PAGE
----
The Whole-Brain Child ~ Post 2

Earlier this spring, an initially friendly little dog nipped my two-year-old’s finger at a Little League game. I scooped my daughter up right away, comforted her and she stopped crying fairly quickly. Since the small mark on her hand disappeared the next day, I soon forgot about the episode; however, the mark on her memory did not vanish so quickly.

Weeks later at a completely different ball field, my little girl took one look at another dog and immediately began screaming in terror. Every time the dog looked her way, she jumped into my arms. I made sure to whisper when I explained the initial encounter to a friend nearby, concerned that recounting the entire incident would perpetuate my little one’s fear. Only later after reading “The Whole-Brain Child” did I learn that retelling the story of a frightening experience would actually help her process it in a healthy way.

The authors call it: “Name it to Tame It: Telling Stories to Calm Big Emotions” (Whole Brain Strategy #2 on p. 27). It all starts with the two horizontal sides of the brain…the emotional, image-driven right brain and the logical, linear left brain.

“When a child experiences painful, disappointing or scary moments, it can be overwhelming, with big emotions and bodily sensations flooding the right brain,” the authors write. Storytelling, however, uses words and chronological details to connect the left hemisphere of the brain with the right hemisphere and thereby helps the child understand the situation and move forward.

Just a day or so later, I witnessed this in action! On the car ride home from a subsequent baseball practice, my two-year-old actually started telling the story to herself.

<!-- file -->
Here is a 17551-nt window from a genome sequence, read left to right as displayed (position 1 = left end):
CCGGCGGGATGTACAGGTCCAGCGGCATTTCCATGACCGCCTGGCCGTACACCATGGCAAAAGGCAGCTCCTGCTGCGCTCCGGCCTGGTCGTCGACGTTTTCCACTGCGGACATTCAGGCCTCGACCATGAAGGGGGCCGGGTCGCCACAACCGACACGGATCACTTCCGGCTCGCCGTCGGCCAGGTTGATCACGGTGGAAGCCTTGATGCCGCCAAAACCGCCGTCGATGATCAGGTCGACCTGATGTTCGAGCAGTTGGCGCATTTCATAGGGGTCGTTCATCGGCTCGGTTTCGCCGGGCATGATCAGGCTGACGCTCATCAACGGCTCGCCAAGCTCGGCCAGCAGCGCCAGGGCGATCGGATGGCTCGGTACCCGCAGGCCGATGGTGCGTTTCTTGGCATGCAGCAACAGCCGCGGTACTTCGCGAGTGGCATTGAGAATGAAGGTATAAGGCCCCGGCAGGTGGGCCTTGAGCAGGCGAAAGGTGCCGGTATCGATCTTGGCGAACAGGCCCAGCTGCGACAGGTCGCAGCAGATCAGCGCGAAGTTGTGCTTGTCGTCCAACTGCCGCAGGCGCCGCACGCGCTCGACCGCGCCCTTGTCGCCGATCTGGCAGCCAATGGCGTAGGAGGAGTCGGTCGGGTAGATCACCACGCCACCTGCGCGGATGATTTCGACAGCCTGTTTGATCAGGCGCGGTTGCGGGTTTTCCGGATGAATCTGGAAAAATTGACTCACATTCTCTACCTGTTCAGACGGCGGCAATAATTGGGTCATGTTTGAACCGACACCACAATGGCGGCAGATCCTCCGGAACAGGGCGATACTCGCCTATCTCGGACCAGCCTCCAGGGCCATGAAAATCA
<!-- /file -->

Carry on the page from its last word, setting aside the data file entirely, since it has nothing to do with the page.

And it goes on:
“That doggy bite me,” she said from the back seat. “It hurt very much.” Instead of responding, “It’s ok, that doggy is gone now,” I tested out my newly-learned “Whole Brain strategy” and helped her recount the story.

“We asked the owner if we could pet the doggy, and the doggy was nice at first, wasn’t it?” I started. “But then the doggy got mad and bit your finger. How did that feel?” We then talked about sitting on Mommy’s lap and the “ouchie” feeling better, etc.

Over the next few days, my daughter brought up the story again and again, as her little brain worked out the details of the scary experience. Then just this past weekend, we were at a park where, lo and behold, there was another dog. Clearly my little girl’s love for “doggies” had returned, and she asked to pet the pooch. With the owner’s permission (and a little more carefulness on my part), we said hello and touched the dog’s soft back a few times, bringing an instant smile to my daughter’s face.

Obviously, the greater the trauma and the older the child, the more difficult and time-consuming the healing process may be, but I’m so grateful to have averted a potentially life-long fear of dogs for my daughter!

Is there a situation where you can give “Name It to Tame It” a try? Please share successes, struggles and/or suggestions in the comment box.

Next up: Applying Whole-Brain principles to teens & adults – not quite so easy-peasy!

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